Cordelia tells the tale of a recent murder in a neighboring town.  At a gathering of a snake worshiping religious group, young Misty Day (Lily Rabe) finds a dead bird and brings it back to life.  She has the rare power of Resurgence.  As the bird flies away, a woman sees what she has done.  Misty faints dead away.  Her power is mistaken for necromancy.  Zoe asks what happened to her.  Cordelia says it’s the same thing that happened in Salem.  We see Misty dragged through a field and tied to a pyre.  As they light the match, Misty vows that they will be the ones to burn.  She screams as she is consumed in flames.

What a quick end for Lily Rabe…or is it?

A car pulls up outside of an office building and a leggy blonde steps out wearing sky-high stiletto heels.  Inside, a doctor shows Fiona (Jessica Lange) a monkey named Allegra.  Poor Allegra was in her eighties by human standards, and she was dying.  Hours after receiving a dose of their new miracle drug, decades had been shaved from her life.  She was bouncing around like a young monkey.  And good news, Fiona can have access to it in about two years.  Of course, that’s not what Fiona wants.  The whole experiment was being funded by Fiona’s late husband’s foundation, and now she wants access to this miracle drug that she paid for.  And hurry, because she has a dinner date.  The doctor stutters and stumbles as Fiona lights a cigarette.  He tells her she can’t smoke in the building, but she lights up anyway and demands her medicine.  “This isn’t magic,” he insists.  Oh, really?

Next we see Fiona dancing in a cocaine-induced haze in her high rise apartment building in Los Angeles.  Iron Butterfly’s “In-A-Gadda-Da-Vida” is playing in the background.  She’s dancing around like a madwoman.  After snorting a few more lines, she sees a news report about missing Misty Day, and authorities suspect that she may have been “burned at the stake.”  There is a knock at the door.  It’s the doctor, and he’s pissed that she has called him away from her daughter’s violin recital.  Fiona is pissed that he’s been injecting her with medicine for five days and nothing has happened.  She wants him to double the dosage, but the doctor isn’t willing to risk everything.  He plans to resign in the morning.  Fiona makes the door slam and the windows open, which startles the doctor.  She lights another cigarette and sends him flying across the room with a flick of her wrist.  She straddles him and kisses him, and suddenly he reciprocates, but we see that something is happening.  He is aging.  Pretty soon she drops his aged corpse to the ground and goes to the mirror to see that the process has made her somewhat younger.  But it isn’t enough, so she smashes the glass.

The four students at Miss Robichaux’s gather around the dinner table.  Madison taunts Spalding relentlessly, earning reprimands from Queenie and Nan.  But Madison doesn’t care about anyone else, though she really wants to know why Zoe is there.  Nan interrupts, saying it was her boyfriend and that it wasn’t her fault.  Zoe lies and says that he is still alive.  Nan assures her that she will find love again, and in an unexpected way.  Zoe asks why Madison is there, and Madison says her agent “staged an intervention.”  Nan interrupts again, saying that Madison really did kill a man.  “I get it, bitch, you’re clairvoyant,” Madison sneers.  She recounts the story of a light falling and killing her director after he put her down for not hitting her mark.  Nan is correct; Madison did send the light down onto his head.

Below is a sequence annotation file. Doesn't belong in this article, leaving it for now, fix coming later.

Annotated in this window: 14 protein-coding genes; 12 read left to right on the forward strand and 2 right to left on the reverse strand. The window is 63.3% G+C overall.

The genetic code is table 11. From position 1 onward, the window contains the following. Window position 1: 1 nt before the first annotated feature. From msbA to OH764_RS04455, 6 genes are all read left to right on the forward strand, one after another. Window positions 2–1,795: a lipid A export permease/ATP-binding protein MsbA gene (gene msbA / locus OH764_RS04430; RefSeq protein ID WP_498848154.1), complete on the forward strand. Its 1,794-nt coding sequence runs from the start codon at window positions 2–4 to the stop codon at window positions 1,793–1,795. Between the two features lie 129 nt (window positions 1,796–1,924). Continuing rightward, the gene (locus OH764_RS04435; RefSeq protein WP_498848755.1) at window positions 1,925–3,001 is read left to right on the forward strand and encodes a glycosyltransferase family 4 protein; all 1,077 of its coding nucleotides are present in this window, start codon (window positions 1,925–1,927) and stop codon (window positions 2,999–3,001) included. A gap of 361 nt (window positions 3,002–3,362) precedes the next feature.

Queenie wonders why Madison doesn’t just do the world a favor and take an acting lesson.  Madison sends Queenie’s soup bowl into her lap.  Queenie stabs her hand with her own fork…and blood gushes from Madison’s hand.  Queenie is a “human Voodoo doll.”  Nan tries to stop Queenie from slitting her own throat, and finally she agrees to go for a walk.  Madison asks Zoe if she owns “anything that didn’t come from the Gap.”  As Madison’s new best friend in the house, she’ll loan Zoe some clothes so they can go to the frat party.  It was just announced on Twitter, after all.

Cordelia is in her greenhouse concocting potions.  You can tell by watching her that she takes her job and her role seriously.  And she kind of reminds me of Julia Roberts.  Her happy bubble is burst when mom Fiona shows up.  Apparently Fiona wasn’t in Switzerland after all.  “LA.  The glam is gone.  It’s tragic, they put a strip mall on Sunset and Vine.”  Cordelia comments on Fiona’s jet lag, but Fiona corrects her that she looks great.  Cordelia tries to pass a sleep potion off as a restorative, but Fiona sees through it and tosses the potion to Cordelia’s black cat.  It becomes clear that Cordelia does not want her mother there; she is harboring some deep resentment toward the fact that her mother dumped her at the boarding school, too.  Fiona can’t understand why her daughter, the only child of a powerful Supreme, isn’t taking advantage of her status, but Cordelia is happy in her own little world.  Fiona saw the news about Misty, that she was burned at the stake.  “It’s Salem all over,” she says.  Something big is about to happen, and she intends to stay at Miss Robichaux’s to make sure the girls are prepared.  Clearly Fiona and Cordelia differ on teaching philosophies, but Fiona aptly points out that times are changing, and thanks to social media, witches can’t hide anymore. Cordelia threatens to call “the Council” if Fiona doesn’t leave, but Fiona points out that they will approve of the Supreme teaching the girls.  Sighing, Cordelia asks “when are you going to die and stop ruining my life?”  Fiona is momentarily stunned, but she recovers quickly.  “I’m here.  I’m staying.  We might as well make the best of it.”